However, another police officer, accusers and an attorney representing several women in the case quickly denied that statement. At least four women have since claimed they previously notified the Chattanooga Police Department of criminal misconduct, including rape, by the officer — later identified through records and outside sources as Desmond Logan. Attempts to get public records have largely been blocked by the department and the city attorney's office.
Logan was hired by the department in July 2014. Within a year, he was accused of raping at least one woman in the back of his patrol car in an empty parking lot off Rossville Boulevard. The woman's allegation did not lead to an official investigation and her complaint did not make it into Logan's internal affairs or personnel files. However, her handwritten notes made directly after the alleged attack resurfaced last year when investigators brought the file to her while looking into another case.
Another woman claimed she was raped by Logan in 2018. She reported the incident to the Hamilton County Sheriff's Office — rather than the police department as the other accusers claim to have done.
That incident prompted a criminal investigation by the Hamilton County Sheriff's Office, the internal affairs investigation by the police department, and an investigation by the Federal Bureau of Investigation.
Two additional women claim to have accused Logan of criminal misconduct while he served in his role as an officer, according to an attorney representing the victims. One of those women claims to have accused Logan of rape, while another described to her attorneys an incident of alleged criminal activity, said Sutherland & Belk PLC attorney Chad Phillips. Both women, along with the first known accuser, claim to have notified the Chattanooga Police Department of the assaults.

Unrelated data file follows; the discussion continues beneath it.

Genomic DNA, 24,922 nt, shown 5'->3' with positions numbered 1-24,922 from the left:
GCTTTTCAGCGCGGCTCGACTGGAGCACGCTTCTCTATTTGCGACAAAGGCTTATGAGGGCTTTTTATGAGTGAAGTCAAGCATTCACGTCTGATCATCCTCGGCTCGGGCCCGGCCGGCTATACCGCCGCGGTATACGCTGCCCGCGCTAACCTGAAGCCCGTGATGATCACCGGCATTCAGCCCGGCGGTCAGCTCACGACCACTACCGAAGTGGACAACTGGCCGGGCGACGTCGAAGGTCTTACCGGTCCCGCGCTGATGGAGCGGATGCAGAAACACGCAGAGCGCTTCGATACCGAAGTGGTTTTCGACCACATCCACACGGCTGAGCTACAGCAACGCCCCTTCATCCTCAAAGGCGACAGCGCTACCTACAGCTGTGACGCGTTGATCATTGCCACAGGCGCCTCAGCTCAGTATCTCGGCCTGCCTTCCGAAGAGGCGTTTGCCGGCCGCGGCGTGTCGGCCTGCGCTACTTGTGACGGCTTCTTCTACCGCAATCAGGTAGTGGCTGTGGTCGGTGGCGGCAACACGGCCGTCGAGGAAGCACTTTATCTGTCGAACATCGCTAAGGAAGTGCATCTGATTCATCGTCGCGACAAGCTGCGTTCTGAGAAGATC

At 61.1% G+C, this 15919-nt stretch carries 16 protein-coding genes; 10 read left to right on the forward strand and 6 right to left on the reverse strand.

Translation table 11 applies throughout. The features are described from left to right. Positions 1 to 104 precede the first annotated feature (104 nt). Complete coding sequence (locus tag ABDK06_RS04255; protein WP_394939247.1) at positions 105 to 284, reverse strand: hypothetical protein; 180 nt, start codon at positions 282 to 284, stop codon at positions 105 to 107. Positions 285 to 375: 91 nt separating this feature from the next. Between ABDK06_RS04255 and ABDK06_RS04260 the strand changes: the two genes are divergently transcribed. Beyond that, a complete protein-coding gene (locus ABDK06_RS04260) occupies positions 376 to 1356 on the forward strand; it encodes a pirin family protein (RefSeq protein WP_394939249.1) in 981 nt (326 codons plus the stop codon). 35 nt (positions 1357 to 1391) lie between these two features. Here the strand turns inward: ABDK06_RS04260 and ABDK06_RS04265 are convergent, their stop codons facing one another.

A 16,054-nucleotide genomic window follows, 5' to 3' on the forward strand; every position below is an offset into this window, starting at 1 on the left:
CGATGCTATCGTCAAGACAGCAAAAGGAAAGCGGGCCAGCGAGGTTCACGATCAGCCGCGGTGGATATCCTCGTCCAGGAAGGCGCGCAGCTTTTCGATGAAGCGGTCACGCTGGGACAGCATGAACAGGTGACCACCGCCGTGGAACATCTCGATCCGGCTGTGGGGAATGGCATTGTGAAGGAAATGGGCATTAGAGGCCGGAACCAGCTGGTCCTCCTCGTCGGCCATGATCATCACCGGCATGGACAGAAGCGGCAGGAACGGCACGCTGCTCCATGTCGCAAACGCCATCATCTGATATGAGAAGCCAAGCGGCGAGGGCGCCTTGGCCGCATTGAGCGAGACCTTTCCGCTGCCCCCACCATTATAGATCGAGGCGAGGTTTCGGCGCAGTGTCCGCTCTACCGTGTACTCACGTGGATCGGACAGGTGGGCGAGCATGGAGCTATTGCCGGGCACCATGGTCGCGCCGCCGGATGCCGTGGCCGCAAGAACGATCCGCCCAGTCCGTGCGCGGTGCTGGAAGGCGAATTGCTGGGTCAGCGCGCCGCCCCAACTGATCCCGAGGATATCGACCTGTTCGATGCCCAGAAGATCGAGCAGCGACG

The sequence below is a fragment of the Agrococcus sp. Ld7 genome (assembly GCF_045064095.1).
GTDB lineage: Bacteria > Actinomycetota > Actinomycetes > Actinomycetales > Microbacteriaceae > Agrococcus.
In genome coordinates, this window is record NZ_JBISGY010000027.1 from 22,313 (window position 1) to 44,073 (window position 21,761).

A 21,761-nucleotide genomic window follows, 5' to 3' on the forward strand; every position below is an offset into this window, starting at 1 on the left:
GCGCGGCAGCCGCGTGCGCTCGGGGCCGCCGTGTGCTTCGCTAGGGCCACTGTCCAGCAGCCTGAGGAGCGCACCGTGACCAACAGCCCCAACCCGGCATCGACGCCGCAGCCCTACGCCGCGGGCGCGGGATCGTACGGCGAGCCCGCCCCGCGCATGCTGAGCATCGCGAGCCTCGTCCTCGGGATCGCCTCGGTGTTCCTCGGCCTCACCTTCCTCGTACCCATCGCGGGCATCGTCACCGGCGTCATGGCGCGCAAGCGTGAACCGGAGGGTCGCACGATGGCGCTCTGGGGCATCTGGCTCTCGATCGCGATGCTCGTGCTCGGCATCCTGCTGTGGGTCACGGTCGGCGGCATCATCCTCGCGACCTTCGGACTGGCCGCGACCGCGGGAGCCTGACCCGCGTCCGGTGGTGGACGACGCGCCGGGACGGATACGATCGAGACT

Attempts to reach Logan and his attorney have been unsuccessful.
An alleged kidnapping
On Nov. 27, a woman filed a report with the Chattanooga Police Department's special victims unit outlining an alleged kidnapping and sexual advancements by a police officer. She identified the suspect as officer Dessalines.
The department opened an internal investigation that same day but turned the criminal investigation over to the Hamilton County Sheriff's Office "to remove any suggestion regarding a conflict of interest," a Nov. 29 news release stated.
The woman told sheriff's deputies she was caught shoplifting on Nov. 8 at about 11 p.m. at a grocery store where Dessalines was working as a security guard, a criminal affidavit stated. The person who drove the woman to the store was told to go home, and Dessalines said he would take her home when his shift ended about 45 minutes later, the affidavit said.
Once in his vehicle, he told her he needed to meet someone at his apartment before taking her home, she told investigators. The woman said she wanted to stay in the SUV while Dessalines went inside, she told investigators, but he told her to get out. The woman was afraid and obliged, according to the affidavit.
Once inside, Dessalines allegedly kissed and fondled her and asked for sex, the affidavit stated. But she refused.